[One of those kids is from Boston, and you've got to watch the coverage of those developments by the "reporters" from Fox 25 News to believe how bad "journalism" can get these days. Not that much of the coverage of the No NATO protests was any better - and yes I'm talking about you, WGN staff.]
And under the guise of the aforementioned "intelligence" work the feds and local cops can get up to all kinds of dirty tricks to make it more difficult for protestors to get to the host city of the NSSE, and walk the streets without getting detained and interrogated at gunpoint. Which the various nodes of our national security state have always done anyway from time to time, but not with the broad coverage of "anti-terrorist" directives like the one that enabled NSSEs.
And once protests finally get going, they can pour thousands of heavily armed police and paramilitaries into the streets - and start using violent tactics at will. Which explains why the casualty list from Chicago is higher than a typical demonstration of its size under normal circumstances.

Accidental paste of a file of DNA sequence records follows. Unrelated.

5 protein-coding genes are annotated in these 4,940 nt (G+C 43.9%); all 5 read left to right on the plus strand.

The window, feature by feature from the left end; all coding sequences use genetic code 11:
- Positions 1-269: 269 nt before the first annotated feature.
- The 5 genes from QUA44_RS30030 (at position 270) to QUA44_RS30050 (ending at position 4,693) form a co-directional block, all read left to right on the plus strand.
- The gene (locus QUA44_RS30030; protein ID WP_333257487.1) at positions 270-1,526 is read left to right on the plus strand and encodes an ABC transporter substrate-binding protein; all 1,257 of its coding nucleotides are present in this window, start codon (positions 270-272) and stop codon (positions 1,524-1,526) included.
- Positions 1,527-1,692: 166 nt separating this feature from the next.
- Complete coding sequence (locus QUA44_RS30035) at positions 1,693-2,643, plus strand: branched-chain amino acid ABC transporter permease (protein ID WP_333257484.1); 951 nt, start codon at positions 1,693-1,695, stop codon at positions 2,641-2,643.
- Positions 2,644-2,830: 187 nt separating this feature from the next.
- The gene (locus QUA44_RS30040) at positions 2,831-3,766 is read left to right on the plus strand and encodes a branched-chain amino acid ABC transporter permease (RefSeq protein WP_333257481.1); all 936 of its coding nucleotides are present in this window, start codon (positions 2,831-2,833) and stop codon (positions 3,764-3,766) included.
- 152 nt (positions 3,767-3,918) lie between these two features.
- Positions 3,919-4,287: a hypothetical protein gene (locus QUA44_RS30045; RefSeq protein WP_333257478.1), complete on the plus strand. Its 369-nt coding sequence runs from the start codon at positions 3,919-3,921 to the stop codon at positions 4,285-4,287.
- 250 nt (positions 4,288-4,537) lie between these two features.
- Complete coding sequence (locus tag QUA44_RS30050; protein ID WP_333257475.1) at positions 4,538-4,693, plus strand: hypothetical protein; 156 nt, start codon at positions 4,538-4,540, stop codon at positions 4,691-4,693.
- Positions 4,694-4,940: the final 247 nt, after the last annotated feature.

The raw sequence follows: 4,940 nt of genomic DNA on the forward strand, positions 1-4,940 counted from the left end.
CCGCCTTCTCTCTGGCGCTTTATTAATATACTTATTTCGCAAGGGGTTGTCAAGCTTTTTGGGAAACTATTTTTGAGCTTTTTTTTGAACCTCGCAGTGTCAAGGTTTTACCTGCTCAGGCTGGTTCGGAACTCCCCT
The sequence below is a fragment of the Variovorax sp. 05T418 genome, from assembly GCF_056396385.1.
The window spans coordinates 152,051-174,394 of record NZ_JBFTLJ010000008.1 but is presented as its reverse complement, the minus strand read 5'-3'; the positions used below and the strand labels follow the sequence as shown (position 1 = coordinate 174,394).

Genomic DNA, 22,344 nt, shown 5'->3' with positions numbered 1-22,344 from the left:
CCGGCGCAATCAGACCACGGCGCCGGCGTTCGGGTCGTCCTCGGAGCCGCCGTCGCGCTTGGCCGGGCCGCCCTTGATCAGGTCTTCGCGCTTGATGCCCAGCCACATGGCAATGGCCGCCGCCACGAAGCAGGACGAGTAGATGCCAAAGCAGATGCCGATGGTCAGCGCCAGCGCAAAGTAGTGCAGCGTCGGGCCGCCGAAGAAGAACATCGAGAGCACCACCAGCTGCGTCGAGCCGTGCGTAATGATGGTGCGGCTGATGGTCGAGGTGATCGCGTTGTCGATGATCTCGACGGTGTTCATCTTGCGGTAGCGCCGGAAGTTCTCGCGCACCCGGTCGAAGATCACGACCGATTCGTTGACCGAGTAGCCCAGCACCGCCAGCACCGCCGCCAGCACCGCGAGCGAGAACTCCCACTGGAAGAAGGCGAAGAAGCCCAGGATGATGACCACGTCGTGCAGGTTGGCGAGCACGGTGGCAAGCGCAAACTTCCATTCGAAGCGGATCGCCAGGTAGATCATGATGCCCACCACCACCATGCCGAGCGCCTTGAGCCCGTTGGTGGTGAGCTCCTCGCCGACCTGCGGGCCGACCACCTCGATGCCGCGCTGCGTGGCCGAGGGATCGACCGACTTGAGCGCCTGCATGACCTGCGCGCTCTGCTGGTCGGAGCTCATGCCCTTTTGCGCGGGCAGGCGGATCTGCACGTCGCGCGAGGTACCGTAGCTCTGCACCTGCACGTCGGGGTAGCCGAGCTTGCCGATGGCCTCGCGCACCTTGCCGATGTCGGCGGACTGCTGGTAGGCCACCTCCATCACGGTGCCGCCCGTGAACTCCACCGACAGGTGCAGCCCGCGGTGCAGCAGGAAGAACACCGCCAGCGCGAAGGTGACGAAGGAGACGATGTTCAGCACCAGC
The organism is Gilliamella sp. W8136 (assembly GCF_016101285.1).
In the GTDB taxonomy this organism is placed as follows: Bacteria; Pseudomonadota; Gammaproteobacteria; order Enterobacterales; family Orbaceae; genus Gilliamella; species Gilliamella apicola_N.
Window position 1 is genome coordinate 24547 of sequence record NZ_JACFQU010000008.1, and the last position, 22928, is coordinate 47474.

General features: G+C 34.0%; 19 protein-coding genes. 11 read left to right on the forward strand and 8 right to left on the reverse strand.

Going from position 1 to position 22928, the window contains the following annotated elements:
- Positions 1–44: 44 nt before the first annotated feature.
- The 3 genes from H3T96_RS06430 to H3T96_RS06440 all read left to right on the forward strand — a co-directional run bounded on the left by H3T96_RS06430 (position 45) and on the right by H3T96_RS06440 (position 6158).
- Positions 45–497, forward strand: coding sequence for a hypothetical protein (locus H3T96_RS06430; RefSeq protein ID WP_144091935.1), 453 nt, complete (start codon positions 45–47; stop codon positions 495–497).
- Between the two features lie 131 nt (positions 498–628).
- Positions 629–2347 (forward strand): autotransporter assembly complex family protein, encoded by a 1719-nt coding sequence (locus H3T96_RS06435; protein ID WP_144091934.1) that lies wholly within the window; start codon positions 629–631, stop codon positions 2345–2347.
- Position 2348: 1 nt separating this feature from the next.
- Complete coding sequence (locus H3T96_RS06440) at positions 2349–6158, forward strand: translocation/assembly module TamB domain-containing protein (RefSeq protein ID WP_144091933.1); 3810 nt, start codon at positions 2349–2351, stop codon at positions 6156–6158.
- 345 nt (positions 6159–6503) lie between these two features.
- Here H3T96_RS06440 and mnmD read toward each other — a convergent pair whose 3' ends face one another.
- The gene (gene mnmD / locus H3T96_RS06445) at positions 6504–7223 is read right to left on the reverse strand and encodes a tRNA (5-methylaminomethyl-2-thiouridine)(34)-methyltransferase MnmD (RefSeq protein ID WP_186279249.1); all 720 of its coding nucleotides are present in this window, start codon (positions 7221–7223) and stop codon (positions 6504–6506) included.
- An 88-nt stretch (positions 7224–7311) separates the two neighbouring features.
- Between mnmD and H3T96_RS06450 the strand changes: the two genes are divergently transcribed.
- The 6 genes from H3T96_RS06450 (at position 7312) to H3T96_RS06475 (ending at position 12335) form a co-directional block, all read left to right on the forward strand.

Not to mention the old government practice of seeding the crowds at such protests with agents provocateurs who can have a blast throwing the occasional rock or breaking a window or two - which acts can then be blown out of all proportion by the cops and their loyal news media into the moral equivalent of dropping a nuke on a childcare center.
And do actual protestors occasionally throw a rock or break a window, too? Sure. Though it's still a rare occurrence at left-wing demonstrations in this country. Is it any kind of big deal in situations involving thousands of people? Not at all. A garden party compared to the average professional sports event - and more specifically, the average post-championship street party. Since protestors are usually stone sober in the main. Not fueled up with booze or dope beforehand.
In summation, do I have a problem with putting a few dozen officers in the field to cover a protest of thousands? No. They can always call for reinforcements if really necessary.
Do I have a problem with standard security measures at large events with dignitaries? No. As long as they focus on the hotels, motorcade routes, and event sites. And as long as they don't cordon off streets for more than a block or so away from the event. Less if at all possible.